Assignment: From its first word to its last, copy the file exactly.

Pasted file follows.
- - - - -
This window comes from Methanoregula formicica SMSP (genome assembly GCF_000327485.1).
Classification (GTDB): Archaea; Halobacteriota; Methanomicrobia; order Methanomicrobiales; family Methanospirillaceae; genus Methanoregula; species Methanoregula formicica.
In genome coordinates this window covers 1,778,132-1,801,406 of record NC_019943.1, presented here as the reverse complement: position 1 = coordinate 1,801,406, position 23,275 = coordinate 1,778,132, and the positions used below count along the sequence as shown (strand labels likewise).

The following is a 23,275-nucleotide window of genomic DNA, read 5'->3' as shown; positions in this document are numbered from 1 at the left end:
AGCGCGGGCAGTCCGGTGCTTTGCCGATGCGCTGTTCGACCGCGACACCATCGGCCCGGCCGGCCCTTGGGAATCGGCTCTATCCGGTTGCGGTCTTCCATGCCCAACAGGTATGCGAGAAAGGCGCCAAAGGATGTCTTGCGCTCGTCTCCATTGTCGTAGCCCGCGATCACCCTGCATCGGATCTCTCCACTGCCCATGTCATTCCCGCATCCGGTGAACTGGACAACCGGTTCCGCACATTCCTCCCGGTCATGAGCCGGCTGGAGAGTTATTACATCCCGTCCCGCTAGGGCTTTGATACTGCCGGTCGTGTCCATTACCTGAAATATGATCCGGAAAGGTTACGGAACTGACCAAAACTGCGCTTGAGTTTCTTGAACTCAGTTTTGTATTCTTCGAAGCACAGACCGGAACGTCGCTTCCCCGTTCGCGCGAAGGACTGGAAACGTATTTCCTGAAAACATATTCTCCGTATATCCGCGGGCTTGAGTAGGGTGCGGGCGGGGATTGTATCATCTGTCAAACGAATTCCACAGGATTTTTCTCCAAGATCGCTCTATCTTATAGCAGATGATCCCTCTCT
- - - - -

This window comes from Methanoregula formicica SMSP (genome assembly GCF_000327485.1).
Classification (GTDB): Archaea; Halobacteriota; Methanomicrobia; order Methanomicrobiales; family Methanospirillaceae; genus Methanoregula; species Methanoregula formicica.
In genome coordinates this window covers 1,778,132-1,801,406 of record NC_019943.1, presented here as the reverse complement: position 1 = coordinate 1,801,406, position 23,275 = coordinate 1,778,132, and the positions used below count along the sequence as shown (strand labels likewise).

The following is a 23,275-nucleotide window of genomic DNA, read 5'->3' as shown; positions in this document are numbered from 1 at the left end:
AGCGCGGGCAGTCCGGTGCTTTGCCGATGCGCTGTTCGACCGCGACACCATCGGCCCGGCCGGCCCTTGGGAATCGGCTCTATCCGGTTGCGGTCTTCCATGCCCAACAGGTATGCGAGAAAGGCGCCAAAGGATGTCTTGCGCTCGTCTCCATTGTCGTAGCCCGCGATCACCCTGCATCGGATCTCTCCACTGCCCATGTCATTCCCGCATCCGGTGAACTGGACAACCGGTTCCGCACATTCCTCCCGGTCATGAGCCGGCTGGAGAGTTATTACATCCCGTCCCGCTAGGGCTTTGATACTGCCGGTCGTGTCCATTACCTGAAATATGATCCGGAAAGGTTACGGAACTGACCAAAACTGCGCTTGAGTTTCTTGAACTCAGTTTTGTATTCTTCGAAGCACAGACCGGAACGTCGCTTCCCCGTTCGCGCGAAGGACTGGAAACGTATTTCCTGAAAACATATTCTCCGTATATCCGCGGGCTTGAGTAGGGTGCGGGCGGGGATTGTATCATCTGTCAAACGAATTCCACAGGATTTTTCTCCAAGATCGCTCTATCTTATAGCAGATGATCCCTCTCT